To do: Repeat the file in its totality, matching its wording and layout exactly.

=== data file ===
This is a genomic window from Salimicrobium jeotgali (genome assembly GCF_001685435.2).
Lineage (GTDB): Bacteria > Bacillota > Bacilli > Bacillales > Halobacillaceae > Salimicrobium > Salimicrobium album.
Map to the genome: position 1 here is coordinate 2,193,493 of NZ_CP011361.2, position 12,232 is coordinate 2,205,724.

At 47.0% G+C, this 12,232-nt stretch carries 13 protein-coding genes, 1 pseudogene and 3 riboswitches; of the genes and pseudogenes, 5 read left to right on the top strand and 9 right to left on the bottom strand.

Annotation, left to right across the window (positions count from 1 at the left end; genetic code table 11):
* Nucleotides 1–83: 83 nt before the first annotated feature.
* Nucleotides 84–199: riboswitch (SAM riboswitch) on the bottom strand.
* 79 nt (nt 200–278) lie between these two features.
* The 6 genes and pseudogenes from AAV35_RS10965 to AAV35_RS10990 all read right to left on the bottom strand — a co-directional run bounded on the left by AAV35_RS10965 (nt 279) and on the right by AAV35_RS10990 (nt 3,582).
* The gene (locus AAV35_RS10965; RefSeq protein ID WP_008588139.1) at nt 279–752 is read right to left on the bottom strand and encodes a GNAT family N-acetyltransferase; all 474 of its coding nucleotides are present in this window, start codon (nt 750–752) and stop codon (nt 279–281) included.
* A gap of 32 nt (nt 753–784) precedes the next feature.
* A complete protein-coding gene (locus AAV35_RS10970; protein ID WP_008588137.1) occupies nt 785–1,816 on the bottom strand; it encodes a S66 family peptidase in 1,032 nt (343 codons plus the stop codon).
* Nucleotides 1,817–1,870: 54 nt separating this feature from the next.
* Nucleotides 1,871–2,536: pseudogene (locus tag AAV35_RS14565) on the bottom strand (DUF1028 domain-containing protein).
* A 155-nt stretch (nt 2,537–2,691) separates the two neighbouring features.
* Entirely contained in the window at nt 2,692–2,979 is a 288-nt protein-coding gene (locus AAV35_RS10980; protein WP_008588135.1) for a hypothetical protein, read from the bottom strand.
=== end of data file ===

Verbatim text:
This is a genomic window from Salimicrobium jeotgali (genome assembly GCF_001685435.2).
Lineage (GTDB): Bacteria > Bacillota > Bacilli > Bacillales > Halobacillaceae > Salimicrobium > Salimicrobium album.
Map to the genome: position 1 here is coordinate 2,193,493 of NZ_CP011361.2, position 12,232 is coordinate 2,205,724.

At 47.0% G+C, this 12,232-nt stretch carries 13 protein-coding genes, 1 pseudogene and 3 riboswitches; of the genes and pseudogenes, 5 read left to right on the top strand and 9 right to left on the bottom strand.

Annotation, left to right across the window (positions count from 1 at the left end; genetic code table 11):
* Nucleotides 1–83: 83 nt before the first annotated feature.
* Nucleotides 84–199: riboswitch (SAM riboswitch) on the bottom strand.
* 79 nt (nt 200–278) lie between these two features.
* The 6 genes and pseudogenes from AAV35_RS10965 to AAV35_RS10990 all read right to left on the bottom strand — a co-directional run bounded on the left by AAV35_RS10965 (nt 279) and on the right by AAV35_RS10990 (nt 3,582).
* The gene (locus AAV35_RS10965; RefSeq protein ID WP_008588139.1) at nt 279–752 is read right to left on the bottom strand and encodes a GNAT family N-acetyltransferase; all 474 of its coding nucleotides are present in this window, start codon (nt 750–752) and stop codon (nt 279–281) included.
* A gap of 32 nt (nt 753–784) precedes the next feature.
* A complete protein-coding gene (locus AAV35_RS10970; protein ID WP_008588137.1) occupies nt 785–1,816 on the bottom strand; it encodes a S66 family peptidase in 1,032 nt (343 codons plus the stop codon).
* Nucleotides 1,817–1,870: 54 nt separating this feature from the next.
* Nucleotides 1,871–2,536: pseudogene (locus tag AAV35_RS14565) on the bottom strand (DUF1028 domain-containing protein).
* A 155-nt stretch (nt 2,537–2,691) separates the two neighbouring features.
* Entirely contained in the window at nt 2,692–2,979 is a 288-nt protein-coding gene (locus AAV35_RS10980; protein WP_008588135.1) for a hypothetical protein, read from the bottom strand.